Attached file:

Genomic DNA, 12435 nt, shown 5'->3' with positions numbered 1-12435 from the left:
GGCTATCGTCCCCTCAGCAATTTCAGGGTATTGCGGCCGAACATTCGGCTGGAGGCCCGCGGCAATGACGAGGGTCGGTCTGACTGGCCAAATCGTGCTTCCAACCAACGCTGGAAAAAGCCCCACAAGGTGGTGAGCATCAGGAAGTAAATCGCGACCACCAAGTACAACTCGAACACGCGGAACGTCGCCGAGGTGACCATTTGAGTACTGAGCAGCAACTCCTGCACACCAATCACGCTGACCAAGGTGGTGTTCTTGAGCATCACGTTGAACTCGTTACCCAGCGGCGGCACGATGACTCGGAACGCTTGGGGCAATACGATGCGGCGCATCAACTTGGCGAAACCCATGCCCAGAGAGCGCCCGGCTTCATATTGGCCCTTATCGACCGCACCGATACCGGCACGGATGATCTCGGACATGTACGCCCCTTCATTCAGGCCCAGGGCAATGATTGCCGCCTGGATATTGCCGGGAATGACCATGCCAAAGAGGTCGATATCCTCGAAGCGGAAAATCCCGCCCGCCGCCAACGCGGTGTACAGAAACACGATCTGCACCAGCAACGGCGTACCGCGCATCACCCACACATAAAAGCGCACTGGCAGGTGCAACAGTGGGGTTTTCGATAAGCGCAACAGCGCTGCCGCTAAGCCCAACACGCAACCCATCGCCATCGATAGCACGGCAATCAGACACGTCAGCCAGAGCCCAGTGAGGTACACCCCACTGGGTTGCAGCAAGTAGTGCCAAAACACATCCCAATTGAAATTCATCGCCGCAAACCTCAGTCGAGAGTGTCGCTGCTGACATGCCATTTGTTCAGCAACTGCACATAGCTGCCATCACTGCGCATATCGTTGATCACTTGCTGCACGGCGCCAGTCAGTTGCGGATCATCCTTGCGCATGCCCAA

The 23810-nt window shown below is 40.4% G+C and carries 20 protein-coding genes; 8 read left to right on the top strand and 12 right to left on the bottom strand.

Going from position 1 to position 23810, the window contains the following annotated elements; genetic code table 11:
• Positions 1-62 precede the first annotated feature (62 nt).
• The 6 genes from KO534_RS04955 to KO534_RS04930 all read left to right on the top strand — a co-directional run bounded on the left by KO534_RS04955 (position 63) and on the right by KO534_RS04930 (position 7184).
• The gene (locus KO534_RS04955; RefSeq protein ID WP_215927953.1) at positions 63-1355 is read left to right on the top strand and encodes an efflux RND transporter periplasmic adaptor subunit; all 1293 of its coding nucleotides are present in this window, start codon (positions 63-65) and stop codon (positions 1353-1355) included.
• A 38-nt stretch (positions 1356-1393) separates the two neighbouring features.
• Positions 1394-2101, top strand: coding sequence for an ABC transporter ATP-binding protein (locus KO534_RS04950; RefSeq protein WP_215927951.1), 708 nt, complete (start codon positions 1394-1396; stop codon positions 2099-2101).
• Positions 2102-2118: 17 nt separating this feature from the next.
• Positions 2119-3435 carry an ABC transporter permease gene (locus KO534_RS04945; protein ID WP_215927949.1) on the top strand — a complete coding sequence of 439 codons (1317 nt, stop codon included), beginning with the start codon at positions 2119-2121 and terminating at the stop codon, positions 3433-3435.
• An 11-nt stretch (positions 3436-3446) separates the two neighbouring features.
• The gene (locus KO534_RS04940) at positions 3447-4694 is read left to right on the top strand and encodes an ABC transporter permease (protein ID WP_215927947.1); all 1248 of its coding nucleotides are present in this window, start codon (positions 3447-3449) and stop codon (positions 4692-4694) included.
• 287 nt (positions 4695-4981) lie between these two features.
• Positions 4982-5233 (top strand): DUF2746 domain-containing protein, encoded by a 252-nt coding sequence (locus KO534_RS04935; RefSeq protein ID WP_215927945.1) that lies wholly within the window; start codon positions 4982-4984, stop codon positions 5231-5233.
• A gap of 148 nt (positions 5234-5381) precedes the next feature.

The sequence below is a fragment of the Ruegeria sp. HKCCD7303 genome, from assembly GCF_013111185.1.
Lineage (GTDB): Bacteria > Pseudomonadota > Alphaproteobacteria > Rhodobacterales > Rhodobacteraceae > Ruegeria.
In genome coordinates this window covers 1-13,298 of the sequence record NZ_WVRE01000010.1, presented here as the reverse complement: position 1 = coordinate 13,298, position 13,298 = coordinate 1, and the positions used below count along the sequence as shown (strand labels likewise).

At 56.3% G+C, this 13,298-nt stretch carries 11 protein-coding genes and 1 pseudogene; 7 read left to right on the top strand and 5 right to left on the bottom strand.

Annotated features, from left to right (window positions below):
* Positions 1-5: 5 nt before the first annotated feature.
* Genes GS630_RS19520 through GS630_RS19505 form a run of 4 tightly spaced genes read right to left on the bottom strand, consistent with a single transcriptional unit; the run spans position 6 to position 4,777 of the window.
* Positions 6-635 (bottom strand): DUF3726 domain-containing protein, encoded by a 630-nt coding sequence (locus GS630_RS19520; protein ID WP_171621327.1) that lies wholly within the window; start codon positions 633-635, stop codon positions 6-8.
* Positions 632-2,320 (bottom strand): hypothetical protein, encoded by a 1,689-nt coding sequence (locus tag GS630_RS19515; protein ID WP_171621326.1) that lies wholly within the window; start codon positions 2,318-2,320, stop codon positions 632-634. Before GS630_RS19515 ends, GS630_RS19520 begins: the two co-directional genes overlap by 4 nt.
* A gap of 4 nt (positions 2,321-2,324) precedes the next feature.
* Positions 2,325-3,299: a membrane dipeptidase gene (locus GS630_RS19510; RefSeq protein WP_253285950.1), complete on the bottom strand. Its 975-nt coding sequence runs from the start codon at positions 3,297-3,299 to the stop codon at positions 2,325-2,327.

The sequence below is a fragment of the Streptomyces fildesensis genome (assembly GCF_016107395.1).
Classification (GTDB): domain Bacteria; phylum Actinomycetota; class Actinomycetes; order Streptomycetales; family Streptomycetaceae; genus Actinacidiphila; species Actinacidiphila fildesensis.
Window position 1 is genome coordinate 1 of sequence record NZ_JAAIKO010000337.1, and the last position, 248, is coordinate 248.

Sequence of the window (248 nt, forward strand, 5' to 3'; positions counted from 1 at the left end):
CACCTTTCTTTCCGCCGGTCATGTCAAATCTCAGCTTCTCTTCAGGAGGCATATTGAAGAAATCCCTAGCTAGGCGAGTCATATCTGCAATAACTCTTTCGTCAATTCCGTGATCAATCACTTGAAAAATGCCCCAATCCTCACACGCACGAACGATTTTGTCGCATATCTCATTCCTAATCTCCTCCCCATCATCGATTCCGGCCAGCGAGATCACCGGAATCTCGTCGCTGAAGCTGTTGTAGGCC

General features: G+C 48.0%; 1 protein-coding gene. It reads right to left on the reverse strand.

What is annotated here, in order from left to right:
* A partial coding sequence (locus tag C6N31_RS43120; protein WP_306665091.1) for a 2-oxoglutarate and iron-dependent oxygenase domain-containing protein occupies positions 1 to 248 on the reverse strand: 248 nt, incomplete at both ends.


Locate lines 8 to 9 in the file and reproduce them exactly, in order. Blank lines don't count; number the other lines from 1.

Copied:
• A 38-nt stretch (positions 1356-1393) separates the two neighbouring features.
• Positions 1394-2101, top strand: coding sequence for an ABC transporter ATP-binding protein (locus KO534_RS04950; RefSeq protein WP_215927951.1), 708 nt, complete (start codon positions 1394-1396; stop codon positions 2099-2101).